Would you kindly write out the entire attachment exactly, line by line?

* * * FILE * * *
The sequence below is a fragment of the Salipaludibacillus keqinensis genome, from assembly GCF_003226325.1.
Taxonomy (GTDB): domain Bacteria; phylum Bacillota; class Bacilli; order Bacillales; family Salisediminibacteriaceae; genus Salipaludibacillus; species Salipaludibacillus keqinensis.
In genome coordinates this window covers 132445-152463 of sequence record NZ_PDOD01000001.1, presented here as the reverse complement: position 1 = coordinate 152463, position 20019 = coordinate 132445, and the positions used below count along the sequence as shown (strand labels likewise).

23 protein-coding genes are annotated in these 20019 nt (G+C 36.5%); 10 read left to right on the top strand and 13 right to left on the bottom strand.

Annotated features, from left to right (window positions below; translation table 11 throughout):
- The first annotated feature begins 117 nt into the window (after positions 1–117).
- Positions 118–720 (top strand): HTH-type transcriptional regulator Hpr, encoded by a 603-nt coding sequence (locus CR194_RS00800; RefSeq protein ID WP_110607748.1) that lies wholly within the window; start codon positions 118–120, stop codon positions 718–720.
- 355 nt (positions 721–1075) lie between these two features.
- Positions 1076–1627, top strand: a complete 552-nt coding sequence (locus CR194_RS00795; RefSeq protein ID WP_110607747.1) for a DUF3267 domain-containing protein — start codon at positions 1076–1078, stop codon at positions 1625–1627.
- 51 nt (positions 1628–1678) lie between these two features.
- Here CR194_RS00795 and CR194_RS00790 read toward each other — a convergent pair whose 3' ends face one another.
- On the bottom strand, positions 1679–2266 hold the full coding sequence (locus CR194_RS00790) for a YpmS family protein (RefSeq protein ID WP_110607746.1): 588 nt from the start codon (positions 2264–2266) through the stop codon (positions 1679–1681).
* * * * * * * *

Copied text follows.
The sequence below is a fragment of the Salipaludibacillus keqinensis genome, from assembly GCF_003226325.1.
Taxonomy (GTDB): domain Bacteria; phylum Bacillota; class Bacilli; order Bacillales; family Salisediminibacteriaceae; genus Salipaludibacillus; species Salipaludibacillus keqinensis.
In genome coordinates this window covers 132445-152463 of sequence record NZ_PDOD01000001.1, presented here as the reverse complement: position 1 = coordinate 152463, position 20019 = coordinate 132445, and the positions used below count along the sequence as shown (strand labels likewise).

23 protein-coding genes are annotated in these 20019 nt (G+C 36.5%); 10 read left to right on the top strand and 13 right to left on the bottom strand.

Annotated features, from left to right (window positions below; translation table 11 throughout):
- The first annotated feature begins 117 nt into the window (after positions 1–117).
- Positions 118–720 (top strand): HTH-type transcriptional regulator Hpr, encoded by a 603-nt coding sequence (locus CR194_RS00800; RefSeq protein ID WP_110607748.1) that lies wholly within the window; start codon positions 118–120, stop codon positions 718–720.
- 355 nt (positions 721–1075) lie between these two features.
- Positions 1076–1627, top strand: a complete 552-nt coding sequence (locus CR194_RS00795; RefSeq protein ID WP_110607747.1) for a DUF3267 domain-containing protein — start codon at positions 1076–1078, stop codon at positions 1625–1627.
- 51 nt (positions 1628–1678) lie between these two features.
- Here CR194_RS00795 and CR194_RS00790 read toward each other — a convergent pair whose 3' ends face one another.
- On the bottom strand, positions 1679–2266 hold the full coding sequence (locus CR194_RS00790) for a YpmS family protein (RefSeq protein ID WP_110607746.1): 588 nt from the start codon (positions 2264–2266) through the stop codon (positions 1679–1681).